In 1935, Manchester City finished in 4th place, but slipped to 9th place in 1936.  The following season (1936-37), City won only 2 of it’s first 10 matches, and seemed headed for mid-table obscurity again.  But Fred Tilson came back from injury, and the squad went on a 22 game unbeaten run, from Boxing Day (Dec. 26.) to the end of the season.  In March, Eric Brook (Manchester City’s all-time leading scorer; {see his bio, here}) had a hat-trick, as City beat Liverpool.  On 10 April, they beat giants Arsenal (who won 5 league titles in the 1930′s) 2-0.  A fortnight later, they clinched the league crown with a 4-1 win over Sheffield Wednesday.  So in the spring of 1937, Manchester City FC were Champions of England for the first time.  The following season they were relegated. 

Manchester City has the unwanted distinction of being the only reigning champions in English football history to be relegated.  The 1938 squad is also the only team to have been relegated from the English First Division while leading the league in scoring, or with a positive goal difference (of +3).  Manager Wilfred Wild was not sacked, though.  The next year (1939), City finished 5th, in the Second Division, on the eve of World War II.

Wild decided to step down when league play was resumed after the War, in August, 1946.  That season (1946-47), with former player Sam Cowan as manager, Manchester City won the Second Division, and were promoted.  Cowan decided to step down, and retire.  The new manager was Jock Thomson, who lasted 3 seasons.  He is best remembered for bringing in German goalkeeper Bert Trautman, in 1949.  Initially, it was an extremely unpopular move, as Trautman had fought for the Germans in WWII.  But the goalie spent 15 seasons at City, and was crucial to the club’s later Cup success.  {See this ESPN article about Bert Trautman.}  Thomson was sacked when City were relegated, once again, in 1950. . bert_trautman2.gif

Les McDowell took over as manager that year, and led Manchester City back to the First Division the next season.   McDowell had played for City from 1937-48.  In 1954, influenced by the innovative Hungarian national team, he started tinkering with Manchester City’s formation.  Wing backs were deployed,  with a deep-lying central forward playing behind the strikers.  The ball would be kept on the ground, and attacks were built up in a slow, deliberate way. This would counteract the stodgy W-M formation, with long booming kicks (ie, “Route 1″ football), that was the absolute norm in the British game.  In 1953, at Wembley, the Hungarians had demolished the English national team 6-3.  With their fluid formation,  the “Mighty Magyars” ran circles around the England squad, passing and setting up attacks at will.  The style the Hungarians used was a precursor to the Dutch “total football” of the late ’60′s/early ’70′s.  But in the mid 1950′s, few English coaches at the club level were willing to take the leap and employ it.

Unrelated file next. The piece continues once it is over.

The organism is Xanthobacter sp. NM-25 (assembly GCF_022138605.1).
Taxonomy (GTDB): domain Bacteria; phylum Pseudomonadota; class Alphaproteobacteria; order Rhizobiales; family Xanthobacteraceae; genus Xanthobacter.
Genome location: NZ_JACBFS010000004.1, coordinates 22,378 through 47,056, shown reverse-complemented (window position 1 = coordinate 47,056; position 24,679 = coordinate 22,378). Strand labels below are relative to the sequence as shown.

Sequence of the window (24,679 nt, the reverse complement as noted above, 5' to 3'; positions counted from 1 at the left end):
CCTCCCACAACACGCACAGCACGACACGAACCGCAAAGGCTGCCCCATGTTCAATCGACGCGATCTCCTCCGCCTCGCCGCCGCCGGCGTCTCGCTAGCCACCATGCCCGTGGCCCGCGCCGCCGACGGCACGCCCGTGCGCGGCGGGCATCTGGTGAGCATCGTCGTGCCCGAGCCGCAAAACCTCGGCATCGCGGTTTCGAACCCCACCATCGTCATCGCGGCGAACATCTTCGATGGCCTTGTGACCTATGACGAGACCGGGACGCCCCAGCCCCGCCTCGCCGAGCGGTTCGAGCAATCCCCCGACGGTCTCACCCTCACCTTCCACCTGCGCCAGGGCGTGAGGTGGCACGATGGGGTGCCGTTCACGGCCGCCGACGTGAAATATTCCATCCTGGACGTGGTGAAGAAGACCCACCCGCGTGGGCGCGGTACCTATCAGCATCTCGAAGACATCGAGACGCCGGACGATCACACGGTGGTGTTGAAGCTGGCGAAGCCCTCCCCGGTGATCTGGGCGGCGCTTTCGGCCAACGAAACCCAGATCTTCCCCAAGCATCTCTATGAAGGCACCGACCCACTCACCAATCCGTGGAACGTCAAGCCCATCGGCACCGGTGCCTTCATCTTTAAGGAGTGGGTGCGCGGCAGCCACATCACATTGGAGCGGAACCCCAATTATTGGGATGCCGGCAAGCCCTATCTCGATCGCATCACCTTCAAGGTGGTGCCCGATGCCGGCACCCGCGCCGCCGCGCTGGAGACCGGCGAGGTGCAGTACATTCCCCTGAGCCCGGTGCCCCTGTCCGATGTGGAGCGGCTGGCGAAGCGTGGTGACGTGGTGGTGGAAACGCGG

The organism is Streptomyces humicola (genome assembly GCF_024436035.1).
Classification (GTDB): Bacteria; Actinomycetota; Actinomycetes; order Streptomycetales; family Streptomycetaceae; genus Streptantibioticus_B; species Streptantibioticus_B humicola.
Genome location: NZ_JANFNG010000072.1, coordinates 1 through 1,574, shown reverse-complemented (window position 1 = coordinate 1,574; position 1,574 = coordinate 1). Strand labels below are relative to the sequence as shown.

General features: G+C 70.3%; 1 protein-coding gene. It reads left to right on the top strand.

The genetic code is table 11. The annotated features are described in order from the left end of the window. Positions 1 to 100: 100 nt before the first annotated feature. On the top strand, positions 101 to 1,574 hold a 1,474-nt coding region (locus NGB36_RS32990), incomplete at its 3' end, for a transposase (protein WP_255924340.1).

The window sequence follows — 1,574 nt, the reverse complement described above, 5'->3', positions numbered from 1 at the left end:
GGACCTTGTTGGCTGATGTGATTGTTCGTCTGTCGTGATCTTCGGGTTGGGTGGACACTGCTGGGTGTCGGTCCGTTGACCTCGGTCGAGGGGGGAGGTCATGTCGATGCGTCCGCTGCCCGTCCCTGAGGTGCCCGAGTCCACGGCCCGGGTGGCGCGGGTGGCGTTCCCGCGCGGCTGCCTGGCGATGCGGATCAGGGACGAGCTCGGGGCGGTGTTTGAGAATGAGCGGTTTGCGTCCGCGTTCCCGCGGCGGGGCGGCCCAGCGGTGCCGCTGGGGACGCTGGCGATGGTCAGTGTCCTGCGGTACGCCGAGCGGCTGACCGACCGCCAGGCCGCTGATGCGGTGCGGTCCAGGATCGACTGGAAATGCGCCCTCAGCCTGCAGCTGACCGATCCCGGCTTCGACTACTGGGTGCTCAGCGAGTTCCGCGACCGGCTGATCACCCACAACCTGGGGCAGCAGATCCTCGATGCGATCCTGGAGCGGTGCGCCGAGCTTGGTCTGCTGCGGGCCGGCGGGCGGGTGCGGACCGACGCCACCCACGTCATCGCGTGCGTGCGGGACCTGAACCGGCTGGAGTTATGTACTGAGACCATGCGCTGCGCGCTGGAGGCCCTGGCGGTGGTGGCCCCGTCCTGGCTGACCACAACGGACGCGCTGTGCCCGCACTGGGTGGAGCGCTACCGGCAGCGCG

In July, 1954, McDowell had the Manchester City squad in 2 weeks early, to learn the new system.  The new formation became known as “the Revie Plan,” for the deep center-forward, Don Revie.  In the 1954-55 season, the plan was met with harsh criticism from the fans at Maine Road.  And early on, 3 big losses, giving up 5 or more goals with the with the new formation, didn’t help.  But as the season wore on, City began getting results.  The team would finish in 7th place, an improvement of 10 places from the season before.  And their cup run that season took them all the way to the 1955 FA Cup Final.  However, Manchester City lost to Newcastle United, 1-3. manchester_city50s_cups.gif

[The two kits above, copyright Historical Football Kits (historicalkits[dot]co[dot]uk), and used by permission.]

The following season (1955-56), Manchester City improved 3 places, to 4th in the league.  And they made it back to the FA Cup Final (1956), facing Birmingham City.   Striker Joe Hayes scored for Manchester City in the 3rd minute, from a Don Revie back-heel pass.  But Birmingham equalised in the 15th minute, with a goal by Noel Dyson.  Manchester City’s methodical passing game began to tire out the Brummie squad, and just after the hour mark, City scored twice in three minutes.  In the 65th minute, Jack Dyson scored.  In the 68th minute, Dyson fed a pass to Bobby Johnstone, who scored to give City a 2-goal lead.  But Trautman had to repel a late Birmingham onslaught.  The keeper injured his neck when saving what looked like a sure goal, colliding with Birmingham’s Peter Murphy.  In an era of no substitutions, Trautman played on, though in obvious agony.  The 3-1 score held up, and Manchester City had won it’s third FA Cup.  An X-ray 3 days later revealed that Trautman had broken his neck in the match, and had risked his life remaining on the pitch.   bert_trautman_save_56cup.gif  **{Click here, to see newreel footage of Manchester City’s 1956 FA Cup victory.}**                                        {See this article on the match.} manchester_city56cup.gif

End, Part 1.

Thanks to: (historicalkits[dot]co[dot]uk);  Sven A. Hanssen’s excellent Manchester City FC Supporter’s Homepage (uit.no/mancity);  (mancityprogrammes[dot]co[dot]uk);  Chirk Colliers AFC site (chirkaaafc[dot]com);  (viewimages[dot]com);  (fa-cupfinals[dot]co[dot]uk);  BBC.